24 May 2024

Alpine bogs, fens management key to protecting six uplisted endangered species

| Claire Fenwicke
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researchers standing in an alpine wetland in Canberra

A new action plan’s been developed to better protect the Territory’s bogs and fens, also known as alpine wetlands. Photo: EPSDD.

Protecting Canberra’s alpine wetlands has been identified as a key priority as six species have been elevated on the Territory’s endangered list.

The Hooded Robin, Riek’s Crayfish, Broad-toothed Rat, Dwarf Violet and Hoary Sunray have been reclassified as endangered, and the Ginninderra Peppercress is now considered critically endangered.

Environment Minister Rebecca Vassarotti described their new status as “heart-breaking”.

“These species, which rely on bog and fen wetlands to thrive, have all been uplisted to either endangered or critically endangered as the destruction of their habitat continues under climate change,” she said.

“Many people might not have heard of bogs and fens, but they are vital wetland ecosystems that support some of our most vulnerable native species.”

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While bogs and fens might conjure up images of the Scottish Highlands, they are present in the Territory.

They’re peaty, mossy and spongey wetlands that provide natural filtration of water, capture and store carbon, and create habitats for local species.

The alpine wetlands, particularly in the Namadgi National Park, have especially come under stress following the bushfires in 2003 and 2020.

The ACT Government has created the High Country Bogs and Associated Fens Ecological Community Action Plan in an effort to ensure their survival.

ANU Institute of Climate Energy and Disaster Solutions’ Dr Ben Keaney said it was incredibly important to provide a template for the conservation of the ACT’s peatlands.

“There are several threats to bogs and fens in the ACT such as fire, climate change and invasive species,” he said.

“Land managers require clear guidelines, and to be empowered to react swiftly where damage to peatlands is recorded.”

Bogs and fens are already listed as endangered in the Territory.

Main aspects of the plan are around comprehensive long-term monitoring, researching ways to restore habitat and create havens for fauna species, and making sure land management practices are giving these areas the best chances to recover, repair and thrive.

Ms Vassarotti said it was an important step in the right direction, but getting more resources was always important.

“I think one of the challenges is, when we get to the point where we see species threatened or critically endangered, we need more resources to ensure they do hang on and don’t become extinct,” she said.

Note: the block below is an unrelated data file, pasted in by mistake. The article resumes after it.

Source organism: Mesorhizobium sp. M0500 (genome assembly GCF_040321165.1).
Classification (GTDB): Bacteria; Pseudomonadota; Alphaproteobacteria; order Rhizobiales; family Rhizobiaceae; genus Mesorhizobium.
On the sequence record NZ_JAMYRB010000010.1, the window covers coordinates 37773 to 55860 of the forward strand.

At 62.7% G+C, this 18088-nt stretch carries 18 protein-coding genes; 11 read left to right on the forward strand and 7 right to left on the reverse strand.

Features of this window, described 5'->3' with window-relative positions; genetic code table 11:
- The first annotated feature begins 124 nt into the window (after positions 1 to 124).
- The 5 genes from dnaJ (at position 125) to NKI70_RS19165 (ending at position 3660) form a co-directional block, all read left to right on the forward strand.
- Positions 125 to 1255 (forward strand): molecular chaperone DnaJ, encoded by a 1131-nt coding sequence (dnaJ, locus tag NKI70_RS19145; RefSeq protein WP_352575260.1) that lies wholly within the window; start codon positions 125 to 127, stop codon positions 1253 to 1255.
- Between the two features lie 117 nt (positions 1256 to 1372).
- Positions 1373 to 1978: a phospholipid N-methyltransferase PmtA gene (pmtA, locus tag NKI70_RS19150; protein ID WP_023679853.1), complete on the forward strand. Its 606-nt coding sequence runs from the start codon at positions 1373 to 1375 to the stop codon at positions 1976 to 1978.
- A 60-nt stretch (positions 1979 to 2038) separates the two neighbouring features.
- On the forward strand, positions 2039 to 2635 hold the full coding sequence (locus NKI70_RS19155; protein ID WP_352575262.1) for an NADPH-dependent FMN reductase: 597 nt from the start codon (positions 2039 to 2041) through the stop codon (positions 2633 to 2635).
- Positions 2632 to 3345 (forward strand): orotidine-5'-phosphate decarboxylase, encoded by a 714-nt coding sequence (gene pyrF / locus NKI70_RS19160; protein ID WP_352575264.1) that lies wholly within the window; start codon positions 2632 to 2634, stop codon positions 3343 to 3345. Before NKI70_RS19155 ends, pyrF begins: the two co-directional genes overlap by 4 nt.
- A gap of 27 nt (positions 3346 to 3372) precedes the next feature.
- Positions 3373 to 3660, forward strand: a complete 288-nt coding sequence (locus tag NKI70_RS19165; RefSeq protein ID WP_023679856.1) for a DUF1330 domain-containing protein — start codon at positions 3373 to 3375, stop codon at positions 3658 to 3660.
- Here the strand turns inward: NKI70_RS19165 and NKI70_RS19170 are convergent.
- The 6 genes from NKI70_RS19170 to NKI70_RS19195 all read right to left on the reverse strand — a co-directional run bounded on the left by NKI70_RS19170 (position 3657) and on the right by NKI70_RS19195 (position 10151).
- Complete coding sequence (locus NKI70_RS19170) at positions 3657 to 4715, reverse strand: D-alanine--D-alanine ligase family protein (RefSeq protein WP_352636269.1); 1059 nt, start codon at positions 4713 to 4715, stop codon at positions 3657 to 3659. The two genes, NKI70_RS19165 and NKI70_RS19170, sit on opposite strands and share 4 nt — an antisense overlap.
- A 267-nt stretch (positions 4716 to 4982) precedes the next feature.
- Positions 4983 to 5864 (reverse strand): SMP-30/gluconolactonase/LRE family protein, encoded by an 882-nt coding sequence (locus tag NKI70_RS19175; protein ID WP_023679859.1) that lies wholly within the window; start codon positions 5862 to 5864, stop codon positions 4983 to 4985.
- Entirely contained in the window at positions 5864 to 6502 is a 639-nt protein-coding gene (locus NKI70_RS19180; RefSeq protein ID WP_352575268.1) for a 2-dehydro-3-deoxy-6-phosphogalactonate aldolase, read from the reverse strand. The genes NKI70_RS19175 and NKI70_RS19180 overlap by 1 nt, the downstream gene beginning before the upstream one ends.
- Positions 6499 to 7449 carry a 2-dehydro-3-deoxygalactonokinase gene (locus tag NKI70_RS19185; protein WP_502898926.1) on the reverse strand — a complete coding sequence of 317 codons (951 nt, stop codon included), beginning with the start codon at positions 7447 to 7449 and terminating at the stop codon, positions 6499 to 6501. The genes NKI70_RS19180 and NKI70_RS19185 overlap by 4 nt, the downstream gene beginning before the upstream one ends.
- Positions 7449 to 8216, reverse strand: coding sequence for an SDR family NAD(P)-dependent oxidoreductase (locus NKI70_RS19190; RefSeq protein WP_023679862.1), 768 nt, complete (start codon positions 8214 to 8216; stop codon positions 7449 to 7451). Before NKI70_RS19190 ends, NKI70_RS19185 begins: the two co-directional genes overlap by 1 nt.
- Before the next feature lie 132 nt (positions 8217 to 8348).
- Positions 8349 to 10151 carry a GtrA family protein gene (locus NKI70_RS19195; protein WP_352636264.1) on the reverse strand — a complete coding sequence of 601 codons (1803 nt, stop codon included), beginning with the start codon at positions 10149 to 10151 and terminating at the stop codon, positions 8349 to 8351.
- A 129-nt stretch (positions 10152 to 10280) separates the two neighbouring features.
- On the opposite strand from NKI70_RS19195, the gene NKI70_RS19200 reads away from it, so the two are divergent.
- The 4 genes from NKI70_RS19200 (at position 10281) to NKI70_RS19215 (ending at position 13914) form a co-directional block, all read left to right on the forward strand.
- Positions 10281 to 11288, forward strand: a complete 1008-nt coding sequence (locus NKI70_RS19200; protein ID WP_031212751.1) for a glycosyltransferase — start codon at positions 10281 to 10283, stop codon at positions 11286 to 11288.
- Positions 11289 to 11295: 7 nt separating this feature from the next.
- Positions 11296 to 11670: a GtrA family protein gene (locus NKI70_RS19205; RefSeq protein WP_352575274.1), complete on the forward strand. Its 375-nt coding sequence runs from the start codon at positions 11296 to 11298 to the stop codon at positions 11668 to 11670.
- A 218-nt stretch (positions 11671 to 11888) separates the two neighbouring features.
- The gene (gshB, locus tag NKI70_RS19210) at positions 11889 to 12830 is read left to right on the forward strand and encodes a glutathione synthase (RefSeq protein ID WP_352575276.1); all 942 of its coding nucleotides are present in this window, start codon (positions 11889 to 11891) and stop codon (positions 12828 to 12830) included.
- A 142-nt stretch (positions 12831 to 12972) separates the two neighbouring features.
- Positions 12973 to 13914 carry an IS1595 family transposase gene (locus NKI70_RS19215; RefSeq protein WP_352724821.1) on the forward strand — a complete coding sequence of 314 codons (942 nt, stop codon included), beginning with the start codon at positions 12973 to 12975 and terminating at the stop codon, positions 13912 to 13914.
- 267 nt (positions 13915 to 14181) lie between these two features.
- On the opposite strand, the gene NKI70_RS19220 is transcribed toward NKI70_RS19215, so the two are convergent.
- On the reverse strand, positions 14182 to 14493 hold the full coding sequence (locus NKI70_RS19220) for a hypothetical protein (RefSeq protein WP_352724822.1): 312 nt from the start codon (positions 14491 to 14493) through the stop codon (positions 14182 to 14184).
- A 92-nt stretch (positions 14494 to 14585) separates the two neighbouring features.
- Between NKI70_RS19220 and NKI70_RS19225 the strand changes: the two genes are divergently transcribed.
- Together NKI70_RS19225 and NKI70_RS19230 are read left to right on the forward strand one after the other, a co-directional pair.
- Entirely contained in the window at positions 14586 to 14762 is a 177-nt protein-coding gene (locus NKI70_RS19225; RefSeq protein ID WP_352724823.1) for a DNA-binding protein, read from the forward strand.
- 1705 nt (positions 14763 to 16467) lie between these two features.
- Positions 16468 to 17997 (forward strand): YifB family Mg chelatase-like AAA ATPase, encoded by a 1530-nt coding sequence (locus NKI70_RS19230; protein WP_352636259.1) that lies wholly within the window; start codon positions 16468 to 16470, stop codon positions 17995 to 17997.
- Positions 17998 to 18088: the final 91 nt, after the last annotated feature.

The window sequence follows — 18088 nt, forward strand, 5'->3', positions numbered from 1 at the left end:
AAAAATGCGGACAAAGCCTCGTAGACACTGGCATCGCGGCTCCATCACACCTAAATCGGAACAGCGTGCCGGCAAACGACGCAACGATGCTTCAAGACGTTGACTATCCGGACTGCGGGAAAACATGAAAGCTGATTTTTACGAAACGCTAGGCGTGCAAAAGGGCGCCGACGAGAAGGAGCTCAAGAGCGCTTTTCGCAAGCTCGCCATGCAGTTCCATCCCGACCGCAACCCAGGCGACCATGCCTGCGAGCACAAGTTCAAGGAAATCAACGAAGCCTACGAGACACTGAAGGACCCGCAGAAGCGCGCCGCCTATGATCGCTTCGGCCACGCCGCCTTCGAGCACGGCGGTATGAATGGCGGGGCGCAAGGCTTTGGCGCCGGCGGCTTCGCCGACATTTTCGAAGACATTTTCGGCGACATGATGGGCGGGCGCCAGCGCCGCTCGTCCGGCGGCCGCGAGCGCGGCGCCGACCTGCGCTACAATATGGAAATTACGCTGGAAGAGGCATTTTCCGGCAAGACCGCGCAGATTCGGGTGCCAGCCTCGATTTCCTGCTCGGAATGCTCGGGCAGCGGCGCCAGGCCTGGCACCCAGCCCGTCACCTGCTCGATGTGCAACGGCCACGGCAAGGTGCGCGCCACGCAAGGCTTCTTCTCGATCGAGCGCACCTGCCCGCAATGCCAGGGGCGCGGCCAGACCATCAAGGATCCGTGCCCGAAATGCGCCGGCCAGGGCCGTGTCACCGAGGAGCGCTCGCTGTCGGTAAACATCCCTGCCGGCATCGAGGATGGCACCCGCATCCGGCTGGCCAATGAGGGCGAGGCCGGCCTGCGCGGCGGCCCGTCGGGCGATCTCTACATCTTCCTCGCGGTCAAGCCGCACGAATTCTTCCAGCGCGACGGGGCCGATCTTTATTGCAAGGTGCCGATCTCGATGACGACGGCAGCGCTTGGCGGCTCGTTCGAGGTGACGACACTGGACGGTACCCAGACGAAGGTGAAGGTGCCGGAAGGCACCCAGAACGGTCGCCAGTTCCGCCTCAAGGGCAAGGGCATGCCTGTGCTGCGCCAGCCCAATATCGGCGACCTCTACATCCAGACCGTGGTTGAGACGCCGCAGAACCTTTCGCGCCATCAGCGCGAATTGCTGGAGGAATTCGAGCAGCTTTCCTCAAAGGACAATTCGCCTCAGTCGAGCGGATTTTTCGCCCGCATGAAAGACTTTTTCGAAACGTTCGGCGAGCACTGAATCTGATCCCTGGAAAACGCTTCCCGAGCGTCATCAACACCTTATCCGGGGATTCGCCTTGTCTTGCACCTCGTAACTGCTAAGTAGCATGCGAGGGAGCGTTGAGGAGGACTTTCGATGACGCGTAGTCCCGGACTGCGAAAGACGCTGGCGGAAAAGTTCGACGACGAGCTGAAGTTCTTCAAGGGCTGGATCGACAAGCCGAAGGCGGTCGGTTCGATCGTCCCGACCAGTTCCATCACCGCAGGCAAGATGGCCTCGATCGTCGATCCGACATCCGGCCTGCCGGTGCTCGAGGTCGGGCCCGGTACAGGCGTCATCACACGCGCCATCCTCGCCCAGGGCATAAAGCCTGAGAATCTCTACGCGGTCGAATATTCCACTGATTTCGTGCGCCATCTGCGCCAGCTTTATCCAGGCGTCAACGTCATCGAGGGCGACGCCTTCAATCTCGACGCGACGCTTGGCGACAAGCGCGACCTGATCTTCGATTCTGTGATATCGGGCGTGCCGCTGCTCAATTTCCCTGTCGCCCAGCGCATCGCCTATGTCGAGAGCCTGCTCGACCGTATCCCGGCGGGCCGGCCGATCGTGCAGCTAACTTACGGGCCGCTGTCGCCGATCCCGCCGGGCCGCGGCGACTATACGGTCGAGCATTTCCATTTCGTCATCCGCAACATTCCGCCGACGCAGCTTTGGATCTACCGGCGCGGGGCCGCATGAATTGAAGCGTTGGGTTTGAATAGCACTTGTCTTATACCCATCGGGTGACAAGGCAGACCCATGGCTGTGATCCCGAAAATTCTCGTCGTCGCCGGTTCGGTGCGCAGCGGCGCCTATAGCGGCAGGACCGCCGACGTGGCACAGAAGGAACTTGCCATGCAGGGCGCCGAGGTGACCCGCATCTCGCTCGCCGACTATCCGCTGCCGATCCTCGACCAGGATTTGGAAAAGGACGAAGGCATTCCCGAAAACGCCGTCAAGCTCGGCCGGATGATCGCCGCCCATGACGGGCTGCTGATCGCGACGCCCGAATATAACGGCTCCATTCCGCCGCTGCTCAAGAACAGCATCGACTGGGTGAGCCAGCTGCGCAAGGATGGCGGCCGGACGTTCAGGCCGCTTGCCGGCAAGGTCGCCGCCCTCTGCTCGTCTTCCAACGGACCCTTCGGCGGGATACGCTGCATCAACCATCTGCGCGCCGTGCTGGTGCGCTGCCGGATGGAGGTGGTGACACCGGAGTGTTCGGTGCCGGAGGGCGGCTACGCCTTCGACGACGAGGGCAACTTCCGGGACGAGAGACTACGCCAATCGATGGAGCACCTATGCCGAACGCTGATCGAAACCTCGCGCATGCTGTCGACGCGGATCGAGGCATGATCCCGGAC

“What we’d like to do is get to a point where we are managing our ecosystems where we’re not seeing species getting to that point of critical endangerment.”

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The ACT Government has announced three new projects to protect and preserve threatened species in parks and reserves.

The ecologically significant sites chosen for special restoration include the Urambi Hills and Bullen Range, Mount Majura and Mount Ainslie, and Namadgi National Park.

Ms Vassarotti said the three project sites were chosen due to their high environmental value.

“Over the coming months our environment team will be hard at work alongside the Ngunnawal community to boost and improve our land management practices by planting more trees, removing more weeds and undertaking prescribed burning to revitalise plants in the area,” she said.

“This program will seed native plants to make endangered woodlands healthier, and it will return important natural elements like logs and rocks to the ecosystems, creating homes for threatened species like the Pink-tailed Worm-lizard and woodland birds.”

Their rehabilitation has been funded under the Conserving Canberra: Habitat Restoration program from the 2023 ACT Budget.

The projects particularly target the protection of the critically endangered Yellow Box and Red Gum Grassy Woodland and Natural Temperate Grasslands in Canberra.

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Don Fletcher3:50 pm 27 May 24

Legendary alpine ecologist and soil expert, Alec Costin, long ago observed that Australian alpine areas are unlike similar areas internationally because our alpine soils are deeper. The era of high country grazing (aka the summer snow leases) from 1830 to 1965, reduced that difference. In the higher parts of Kosciuszko, soil and vegetation are still recovering. According to soil scientists who have dated the soil layers, some of the eroded places will take millenia to recover.
It is rarely appreciated that the ACT bogs and fens are in better condition than those in NSW and Vic because the declaration of the Cotter Catchment as a ‘No Entry’ area, to protect the water quality for Canberra, saved ACT bogs and fens from livestock grazing during what were the worst decades for Kosciusko, in the 1940s and 1950s. Outside the Cotter Catchment, some ACT bogs and fens were drained, grazed heavily, and destroyed. Now global warming seems to be the biggest threat to these special places of high biodiversity. That is because in times of extreme drought, wildfires ignite the peat, which can potentially burn underground until either rain comes or the dehydrated ‘swamp’ collapses.

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